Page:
Justification of Red List category
This species is listed as Vulnerable as it has been undergoing a rapid population decline over the past ten years as a result of increased demand for agricultural land due to human population increases, mining concessions in its stronghold of Guatemala and increased hunting pressure.
Although a full population census is yet to be completed, the species is thought to be rare at all known sites in Guatemala, there are few recent records from Mexico, Honduras and Nicaragua, and no recent records from El Salvador. Considering this, the population is thought to hold fewer than 10,000 individuals (K. Eisermann in litt. 2010), hence is best placed in the band 2,500-9,999 individuals, which roughly equates to 1,500-7,000 mature individuals.
This species is thought to have undergone a moderately rapid decline in the past decade, largely through the severe impacts of widespread human-induced habitat alteration and overhunting (R. Gallardo et al. 2012); forest loss within the species's range currently totals ~3% per decade (Tracewski et al. 2016). The rate of decline was suspected to total between 30-49% during the past 10 years as habitat loss and hunting increased throughout its stronghold of Guatemala as a result of human population increases and opencast mining (Eitniear and Eisermann 2009; K. Eisermann in litt. 2010).
Cyrtonyx ocellatus occurs from south Mexico through Guatemala, El Salvador and Honduras to north Nicaragua (Carroll 1994). Guatemala has been identified as a stronghold for this species, and it has been sighted at 11 different sites since 2000. It is considered to be rare at all of these sites and there have been few additional recent records from Mexico, Honduras and Nicaragua. Considering this, and given that there have been no recent records from El Salvador, the total global population is now thought to number fewer than 10,000 individuals (Eitniear and Eisermann 2009; K. Eisermann in litt. 2010). It is thought to have once been widespread and fairly common across its range (R. Gallardo in litt. 2012), implying it has undergone a significant decline.
It inhabits the grassy understorey of open pine-oak woodland and brushy fields at elevations of 750-3,050 m (del Hoyo et al. 1994), feeding on fruits, seeds, small invertebrates and wood sorrell (R. Gallardo in litt. 2012). The species has also been found infrequently throughout human disturbed areas, some of which have been recently cleared and burned and all of which neighboured typical forested, brushy areas (R. Gallardo in litt. 2012).
It is declining as a result of deforestation and habitat degradation (McGowan et al. 1995; P. Escalante in litt. 2007; R. Gallardo et al. 2012), the rate of which is set to continue or even increase over the next decade because of a rapidly growing human population and opencast mining concessions, which cover c.25% of current highland forest in Guatemala (Eitniear and Eisermann 2009; K. Eisermann in litt. 2010). Intensive grazing and extensive burning for grazing is also a serious and pervasive threat because of its severe impact on the species's subterranean food supplies (Johnsgard 1988; M. Bonta in litt. 1999). Hunting pressures almost certainly occur throughout much of its range (Carroll 1994), but birds are not often kept as pets in south Mexico (S. N. G. Howell in litt. 1998) contra Carroll (1994), and the overall impact of exploitation is unknown (P. Escalante in litt. 2005), although it is suspected that it will increase in the future (K. Eisermann in litt. 2010). The dense human population in the Guatemalan highlands, consisting mainly of small-scale farmers, causes extensive disturbance in the forest understorey (including in protected areas) by extensive collection of firewood, collection of leaf litter as organic fertilizer, and straying dogs; hence low reproductive success can be suspected (K. Eisermann in litt. 2012). There appears to be little suitable habitat for the species within protected areas in its range (P. Escalante in litt. 2005).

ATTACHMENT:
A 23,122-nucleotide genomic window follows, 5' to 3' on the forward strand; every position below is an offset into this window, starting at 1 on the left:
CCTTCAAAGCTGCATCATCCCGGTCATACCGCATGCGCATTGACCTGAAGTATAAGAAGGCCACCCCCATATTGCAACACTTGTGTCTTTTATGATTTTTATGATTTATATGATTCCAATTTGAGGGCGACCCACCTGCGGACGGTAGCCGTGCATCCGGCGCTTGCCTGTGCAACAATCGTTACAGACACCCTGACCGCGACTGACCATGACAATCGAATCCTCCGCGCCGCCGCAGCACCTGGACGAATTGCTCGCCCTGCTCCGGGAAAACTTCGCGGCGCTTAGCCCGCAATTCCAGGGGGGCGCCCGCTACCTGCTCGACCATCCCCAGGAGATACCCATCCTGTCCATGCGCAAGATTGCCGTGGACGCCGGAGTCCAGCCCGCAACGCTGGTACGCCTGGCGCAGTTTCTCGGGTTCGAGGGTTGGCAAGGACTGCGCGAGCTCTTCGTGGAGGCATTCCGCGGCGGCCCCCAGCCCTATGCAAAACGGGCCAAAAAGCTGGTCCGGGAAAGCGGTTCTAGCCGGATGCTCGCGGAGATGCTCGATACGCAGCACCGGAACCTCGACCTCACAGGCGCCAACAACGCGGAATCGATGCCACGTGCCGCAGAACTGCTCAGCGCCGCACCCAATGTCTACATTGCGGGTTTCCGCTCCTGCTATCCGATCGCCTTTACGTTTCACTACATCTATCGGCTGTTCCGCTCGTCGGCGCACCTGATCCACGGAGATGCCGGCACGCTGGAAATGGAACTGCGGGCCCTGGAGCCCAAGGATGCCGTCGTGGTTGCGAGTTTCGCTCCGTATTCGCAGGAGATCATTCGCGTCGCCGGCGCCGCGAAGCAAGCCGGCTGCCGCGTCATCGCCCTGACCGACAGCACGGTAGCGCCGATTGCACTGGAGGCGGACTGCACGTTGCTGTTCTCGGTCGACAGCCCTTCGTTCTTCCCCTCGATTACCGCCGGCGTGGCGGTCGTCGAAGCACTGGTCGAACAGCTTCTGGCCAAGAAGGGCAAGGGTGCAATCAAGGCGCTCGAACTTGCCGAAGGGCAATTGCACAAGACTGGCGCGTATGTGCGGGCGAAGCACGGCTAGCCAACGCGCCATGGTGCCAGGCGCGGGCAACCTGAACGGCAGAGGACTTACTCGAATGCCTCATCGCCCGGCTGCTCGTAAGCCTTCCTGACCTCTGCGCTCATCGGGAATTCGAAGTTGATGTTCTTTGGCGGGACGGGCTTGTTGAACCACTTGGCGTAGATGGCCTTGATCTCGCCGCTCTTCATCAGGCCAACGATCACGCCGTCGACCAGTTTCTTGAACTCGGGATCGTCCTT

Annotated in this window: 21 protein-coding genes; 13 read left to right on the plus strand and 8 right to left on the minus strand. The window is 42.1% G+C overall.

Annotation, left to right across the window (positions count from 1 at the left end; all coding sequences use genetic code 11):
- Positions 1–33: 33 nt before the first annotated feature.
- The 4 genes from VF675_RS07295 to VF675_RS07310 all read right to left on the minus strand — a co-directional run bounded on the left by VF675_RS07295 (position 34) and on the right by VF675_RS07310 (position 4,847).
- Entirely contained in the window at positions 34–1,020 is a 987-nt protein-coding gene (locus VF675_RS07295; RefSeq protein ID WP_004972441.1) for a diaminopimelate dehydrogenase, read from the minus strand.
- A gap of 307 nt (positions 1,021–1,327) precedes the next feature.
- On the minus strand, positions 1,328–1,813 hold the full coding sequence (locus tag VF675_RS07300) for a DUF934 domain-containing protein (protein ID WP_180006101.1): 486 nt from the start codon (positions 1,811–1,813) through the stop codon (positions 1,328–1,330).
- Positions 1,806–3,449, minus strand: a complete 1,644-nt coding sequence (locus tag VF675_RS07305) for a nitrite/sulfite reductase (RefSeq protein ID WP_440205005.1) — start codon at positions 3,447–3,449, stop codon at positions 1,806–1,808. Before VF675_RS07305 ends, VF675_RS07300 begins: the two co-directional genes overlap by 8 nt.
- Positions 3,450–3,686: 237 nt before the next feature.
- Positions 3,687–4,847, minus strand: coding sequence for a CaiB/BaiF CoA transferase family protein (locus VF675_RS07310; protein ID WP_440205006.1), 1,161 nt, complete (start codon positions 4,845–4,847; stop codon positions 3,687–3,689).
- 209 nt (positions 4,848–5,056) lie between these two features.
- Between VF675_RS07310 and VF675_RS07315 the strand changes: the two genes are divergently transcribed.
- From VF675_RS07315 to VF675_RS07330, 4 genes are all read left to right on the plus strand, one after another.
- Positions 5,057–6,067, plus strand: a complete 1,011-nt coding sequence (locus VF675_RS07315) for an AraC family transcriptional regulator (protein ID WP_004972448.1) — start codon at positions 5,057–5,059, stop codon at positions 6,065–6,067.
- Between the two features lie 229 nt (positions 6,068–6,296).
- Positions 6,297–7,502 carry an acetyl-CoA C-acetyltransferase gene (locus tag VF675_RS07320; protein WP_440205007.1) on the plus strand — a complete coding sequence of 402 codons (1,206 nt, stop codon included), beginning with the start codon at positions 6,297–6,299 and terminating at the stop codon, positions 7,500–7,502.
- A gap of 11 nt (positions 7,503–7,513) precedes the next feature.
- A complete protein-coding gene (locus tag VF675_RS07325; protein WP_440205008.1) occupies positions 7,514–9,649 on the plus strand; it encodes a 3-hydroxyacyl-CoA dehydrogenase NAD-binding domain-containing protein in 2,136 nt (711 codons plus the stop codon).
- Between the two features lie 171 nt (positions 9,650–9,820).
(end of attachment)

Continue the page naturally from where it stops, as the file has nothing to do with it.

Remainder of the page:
Conservation Actions Underway
Few are known. The Ocellated Quail Conservation Area Project was proposed by the Honduran Ornithological Association in 2012 in Olanco, Honduras with the aim of protecting the species and its habitat through the establishment of a species management area. The association works with local communities to carry out both presentations and workshops, ground surveys and map out and delineate quail populations and areas of conservation in the vicinity of Vallecito (R. Gallardo in litt. 2012).
Text account compilers
Benstead, P., Bonta, M., Calvert, R., Capper, D., Clinton Eitniear, J., Eisermann, K., Escalante, P., Gallardo, R., Howell, S., Keane, A., Mahood, S., Sharpe, C.J. & Symes, A.
BirdLife International (2023) Species factsheet: Cyrtonyx ocellatus. Downloaded from http://datazone.birdlife.org/species/factsheet/ocellated-quail-cyrtonyx-ocellatus on 29/11/2023.
Recommended citation for factsheets for more than one species: BirdLife International (2023) IUCN Red List for birds. Downloaded from http://datazone.birdlife.org on 29/11/2023.